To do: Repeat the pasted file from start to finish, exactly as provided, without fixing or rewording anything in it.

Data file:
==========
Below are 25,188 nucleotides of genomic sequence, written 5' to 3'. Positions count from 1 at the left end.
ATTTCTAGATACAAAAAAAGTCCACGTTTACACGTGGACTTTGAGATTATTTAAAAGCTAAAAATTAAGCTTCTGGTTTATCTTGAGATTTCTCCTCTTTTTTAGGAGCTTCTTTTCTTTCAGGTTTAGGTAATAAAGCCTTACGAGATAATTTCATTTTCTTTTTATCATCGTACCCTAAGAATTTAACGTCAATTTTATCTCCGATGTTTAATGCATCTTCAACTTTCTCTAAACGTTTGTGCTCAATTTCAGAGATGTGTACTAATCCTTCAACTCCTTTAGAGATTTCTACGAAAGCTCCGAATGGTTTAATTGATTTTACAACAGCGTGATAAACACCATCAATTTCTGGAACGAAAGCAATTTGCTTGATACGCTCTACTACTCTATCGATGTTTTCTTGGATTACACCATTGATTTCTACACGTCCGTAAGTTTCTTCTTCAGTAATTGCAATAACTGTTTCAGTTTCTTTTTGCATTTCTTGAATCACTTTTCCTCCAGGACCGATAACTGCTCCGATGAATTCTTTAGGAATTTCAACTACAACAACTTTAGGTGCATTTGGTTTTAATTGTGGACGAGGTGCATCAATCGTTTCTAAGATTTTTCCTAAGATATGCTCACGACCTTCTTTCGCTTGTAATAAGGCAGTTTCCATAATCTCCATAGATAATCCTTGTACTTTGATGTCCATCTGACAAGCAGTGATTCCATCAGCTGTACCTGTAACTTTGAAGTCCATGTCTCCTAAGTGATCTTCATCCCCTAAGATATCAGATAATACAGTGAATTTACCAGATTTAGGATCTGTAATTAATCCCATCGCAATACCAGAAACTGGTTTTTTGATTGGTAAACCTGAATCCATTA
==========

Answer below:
Below are 25,188 nucleotides of genomic sequence, written 5' to 3'. Positions count from 1 at the left end.
ATTTCTAGATACAAAAAAAGTCCACGTTTACACGTGGACTTTGAGATTATTTAAAAGCTAAAAATTAAGCTTCTGGTTTATCTTGAGATTTCTCCTCTTTTTTAGGAGCTTCTTTTCTTTCAGGTTTAGGTAATAAAGCCTTACGAGATAATTTCATTTTCTTTTTATCATCGTACCCTAAGAATTTAACGTCAATTTTATCTCCGATGTTTAATGCATCTTCAACTTTCTCTAAACGTTTGTGCTCAATTTCAGAGATGTGTACTAATCCTTCAACTCCTTTAGAGATTTCTACGAAAGCTCCGAATGGTTTAATTGATTTTACAACAGCGTGATAAACACCATCAATTTCTGGAACGAAAGCAATTTGCTTGATACGCTCTACTACTCTATCGATGTTTTCTTGGATTACACCATTGATTTCTACACGTCCGTAAGTTTCTTCTTCAGTAATTGCAATAACTGTTTCAGTTTCTTTTTGCATTTCTTGAATCACTTTTCCTCCAGGACCGATAACTGCTCCGATGAATTCTTTAGGAATTTCAACTACAACAACTTTAGGTGCATTTGGTTTTAATTGTGGACGAGGTGCATCAATCGTTTCTAAGATTTTTCCTAAGATATGCTCACGACCTTCTTTCGCTTGTAATAAGGCAGTTTCCATAATCTCCATAGATAATCCTTGTACTTTGATGTCCATCTGACAAGCAGTGATTCCATCAGCTGTACCTGTAACTTTGAAGTCCATGTCTCCTAAGTGATCTTCATCCCCTAAGATATCAGATAATACAGTGAATTTACCAGATTTAGGATCTGTAATTAATCCCATCGCAATACCAGAAACTGGTTTTTTGATTGGTAAACCTGAATCCATTA